Know exactly what you
want to say before you start writing. This means planning your answer in
advance. Perverse as it may seem, out of the exam hall it is probably
best to begin by writing your conclusion first. This will force you to
answer the question set (see ATBQ below) and reduce the argument of your
essay to its essential factors. In your plan try to identify the 4-6 big
points that you are going to make, this is what is meant by ‘analysis’.
In making one big point you are showing the links that exist between
lots of small points. You are showing how and why certain factors are
more important than others. In short, all good essays have a clear
direction - they are headed somewhere - if you know where you are going
it is easier to get there.
that are worth asking are never easy to answer. The answer is never
‘yes’ or ‘no’ but always somewhere in between. ‘To what extent do you
agree…’, ‘How far do you accept…’, ‘How significant…’, ‘Examine’ and
‘Discuss’ all imply that a debate is expected. Although it is probably
best to be clear about which side of the debate you are on, it is always
essential to show that you are aware that there are two sides to the
debate. Even if you are convinced that the policies of Austria-Hungary
were largely responsible for the outbreak of WWI, it is important that
you show an awareness that not all historians agree with you.
Importantly, your line of argument (thesis) must be supported by a
justification of why you favour it; again this is what is meant by
‘analysis’. A good essay plan is often drawn up as a table with two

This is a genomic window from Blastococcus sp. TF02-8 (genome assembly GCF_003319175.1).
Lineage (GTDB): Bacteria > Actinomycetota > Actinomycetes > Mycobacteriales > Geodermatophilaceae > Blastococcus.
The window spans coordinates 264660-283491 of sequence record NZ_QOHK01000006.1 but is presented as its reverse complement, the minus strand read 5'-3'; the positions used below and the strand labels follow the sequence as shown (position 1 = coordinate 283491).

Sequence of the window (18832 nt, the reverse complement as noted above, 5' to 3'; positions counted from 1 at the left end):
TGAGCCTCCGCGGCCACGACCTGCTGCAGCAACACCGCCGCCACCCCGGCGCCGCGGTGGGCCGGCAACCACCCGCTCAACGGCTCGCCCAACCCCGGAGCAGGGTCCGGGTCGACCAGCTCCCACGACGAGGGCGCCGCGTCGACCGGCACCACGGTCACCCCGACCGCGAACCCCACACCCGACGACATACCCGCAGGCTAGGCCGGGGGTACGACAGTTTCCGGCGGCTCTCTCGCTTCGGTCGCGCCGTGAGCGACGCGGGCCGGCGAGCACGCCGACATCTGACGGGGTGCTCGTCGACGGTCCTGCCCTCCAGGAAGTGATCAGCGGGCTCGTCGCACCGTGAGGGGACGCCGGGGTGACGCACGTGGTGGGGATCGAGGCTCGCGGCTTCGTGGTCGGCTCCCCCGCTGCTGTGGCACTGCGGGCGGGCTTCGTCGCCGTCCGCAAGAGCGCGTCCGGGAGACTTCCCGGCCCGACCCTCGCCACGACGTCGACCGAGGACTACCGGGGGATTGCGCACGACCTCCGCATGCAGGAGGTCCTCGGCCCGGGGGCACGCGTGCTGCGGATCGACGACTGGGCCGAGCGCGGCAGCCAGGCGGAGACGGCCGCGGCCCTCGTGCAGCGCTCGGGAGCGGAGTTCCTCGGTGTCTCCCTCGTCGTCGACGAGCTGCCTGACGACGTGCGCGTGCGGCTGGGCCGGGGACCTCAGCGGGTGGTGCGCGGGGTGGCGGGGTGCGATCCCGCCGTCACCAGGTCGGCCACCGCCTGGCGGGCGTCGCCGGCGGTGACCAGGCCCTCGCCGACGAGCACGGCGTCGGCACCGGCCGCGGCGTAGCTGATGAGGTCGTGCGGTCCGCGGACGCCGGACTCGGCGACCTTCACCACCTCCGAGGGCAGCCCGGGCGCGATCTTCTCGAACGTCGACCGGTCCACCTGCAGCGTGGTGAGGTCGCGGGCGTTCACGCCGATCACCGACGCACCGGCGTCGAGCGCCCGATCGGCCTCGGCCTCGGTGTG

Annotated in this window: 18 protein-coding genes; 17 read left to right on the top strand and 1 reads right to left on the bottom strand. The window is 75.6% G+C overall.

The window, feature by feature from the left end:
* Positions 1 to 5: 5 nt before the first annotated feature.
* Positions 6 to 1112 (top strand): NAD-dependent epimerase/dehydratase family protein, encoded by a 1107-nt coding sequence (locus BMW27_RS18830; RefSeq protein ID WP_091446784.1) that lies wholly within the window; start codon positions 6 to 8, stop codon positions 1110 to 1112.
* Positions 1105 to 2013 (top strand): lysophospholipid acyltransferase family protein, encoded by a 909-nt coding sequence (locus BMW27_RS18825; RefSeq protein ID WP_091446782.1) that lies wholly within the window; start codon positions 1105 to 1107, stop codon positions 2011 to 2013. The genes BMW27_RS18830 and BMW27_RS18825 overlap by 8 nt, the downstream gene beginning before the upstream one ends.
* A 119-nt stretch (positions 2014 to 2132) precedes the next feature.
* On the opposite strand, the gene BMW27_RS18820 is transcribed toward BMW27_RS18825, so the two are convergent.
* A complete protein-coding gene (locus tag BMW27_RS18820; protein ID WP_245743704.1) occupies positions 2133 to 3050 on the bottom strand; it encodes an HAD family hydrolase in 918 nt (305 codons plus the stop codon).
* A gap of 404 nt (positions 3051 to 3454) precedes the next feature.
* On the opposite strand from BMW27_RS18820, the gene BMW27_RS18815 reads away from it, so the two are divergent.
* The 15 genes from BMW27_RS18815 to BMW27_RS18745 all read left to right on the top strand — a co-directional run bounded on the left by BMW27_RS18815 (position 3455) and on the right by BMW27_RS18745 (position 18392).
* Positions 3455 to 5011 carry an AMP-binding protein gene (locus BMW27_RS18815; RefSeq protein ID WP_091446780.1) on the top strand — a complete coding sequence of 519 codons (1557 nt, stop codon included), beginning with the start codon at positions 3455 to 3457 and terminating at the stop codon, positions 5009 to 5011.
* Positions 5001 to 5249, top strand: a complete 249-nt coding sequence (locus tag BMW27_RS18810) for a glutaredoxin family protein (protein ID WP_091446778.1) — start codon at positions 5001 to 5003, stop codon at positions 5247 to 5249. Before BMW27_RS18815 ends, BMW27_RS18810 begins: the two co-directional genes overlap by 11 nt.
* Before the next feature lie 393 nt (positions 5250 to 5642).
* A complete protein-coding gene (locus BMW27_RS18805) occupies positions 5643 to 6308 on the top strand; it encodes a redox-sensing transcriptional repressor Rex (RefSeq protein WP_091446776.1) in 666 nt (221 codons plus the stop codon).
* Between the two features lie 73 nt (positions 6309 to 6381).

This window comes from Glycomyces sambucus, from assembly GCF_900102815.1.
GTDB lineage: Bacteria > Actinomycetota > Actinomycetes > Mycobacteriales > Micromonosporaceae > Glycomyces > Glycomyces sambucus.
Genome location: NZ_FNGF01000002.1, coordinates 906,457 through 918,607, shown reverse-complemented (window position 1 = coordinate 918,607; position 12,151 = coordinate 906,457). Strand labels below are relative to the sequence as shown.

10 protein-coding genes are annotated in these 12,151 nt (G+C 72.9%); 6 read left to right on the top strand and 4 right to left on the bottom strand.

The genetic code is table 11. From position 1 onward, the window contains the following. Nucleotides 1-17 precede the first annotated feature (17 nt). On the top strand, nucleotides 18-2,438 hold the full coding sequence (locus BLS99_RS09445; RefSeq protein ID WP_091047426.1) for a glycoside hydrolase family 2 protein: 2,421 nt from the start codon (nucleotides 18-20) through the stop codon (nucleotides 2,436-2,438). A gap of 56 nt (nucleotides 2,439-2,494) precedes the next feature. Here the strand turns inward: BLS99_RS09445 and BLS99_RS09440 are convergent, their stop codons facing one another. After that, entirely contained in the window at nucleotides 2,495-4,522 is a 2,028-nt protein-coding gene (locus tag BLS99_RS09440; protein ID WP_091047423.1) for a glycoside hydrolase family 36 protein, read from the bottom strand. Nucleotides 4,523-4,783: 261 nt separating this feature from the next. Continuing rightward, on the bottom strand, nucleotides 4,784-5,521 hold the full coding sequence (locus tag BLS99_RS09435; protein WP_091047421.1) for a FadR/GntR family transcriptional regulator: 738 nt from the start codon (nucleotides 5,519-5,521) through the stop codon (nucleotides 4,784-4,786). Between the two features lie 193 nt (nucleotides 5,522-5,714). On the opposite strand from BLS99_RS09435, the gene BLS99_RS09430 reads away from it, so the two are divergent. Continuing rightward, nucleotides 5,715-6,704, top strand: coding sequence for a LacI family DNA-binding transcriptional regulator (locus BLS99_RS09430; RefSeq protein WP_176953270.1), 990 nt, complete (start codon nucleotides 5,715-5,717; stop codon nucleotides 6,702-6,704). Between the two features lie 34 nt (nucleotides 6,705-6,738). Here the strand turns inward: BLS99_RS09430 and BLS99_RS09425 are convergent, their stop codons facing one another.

columns; factors that agree and disagree with the assumption or
statement in the question.
never ask you to ‘write all you can remember about subject X as recorded
in certain pages of your notes’. You can only score marks if you are
being relevant, so take your time, before plunging into the writing, to
think clearly about the meaning of the essay title (see Plan above).
Each paragraph should make a clear contribution to answering the
question set and the first sentence of each paragraph (the big ‘point’
see PEE below) should address the question directly.
Do not simply start
your essay; spend time on writing a well-crafted introduction. You do
not need to set the scene or provide an historical context. Particularly
in examination you won’t have time for that. You simply need to do two
things: i) Answer the question i.e. state your conclusion ii) Explain in
brief how you will arrive at that conclusion. The second of these will
see you outline (or signpost) the ‘big points’ that you identified in
the planning of your essay. Having read your introduction the reader
should have a very clear mental map (hence ‘signposts’) of what you are
going to argue and how you are going to develop it in the remaining
paragraphs of the essay. This is what examiners mean when they say an
essay is coherent. It helps if from the very beginning the reader can
see how the various bits are linked together.
If you have planned
the essay well and written a good clear introduction the rest of the
essay should just fall into place. Each paragraph should start with a
big ‘point’ that you made in your introduction. Then you will need to
explain this big point, possibly by breaking it down into a series of
smaller points. Finally your paragraph should be well supported by
evidence or facts from the historical record. If you are arguing that
Russia was relatively developed before the First World War you must
provide some evidence to back the statement up e.g. statistics showing
increased levels of manufacturing production. Obviously this is where
the extent of your reading and research is revealed. If you have read
the same books as everyone else then your essay will not stand out (and
vice versa). The best paragraphs may also PEE(L) with a last sentence
that links to the next stage of your argument in the paragraph below.
I appreciate I have
said nothing about a conclusion. If the essay is good enough the
conclusion should be clear right the way through the essay. A simple
recap of your main points should suffice. The examiner will have awarded
your ‘A’ grade a long-time before he reads your last paragraph.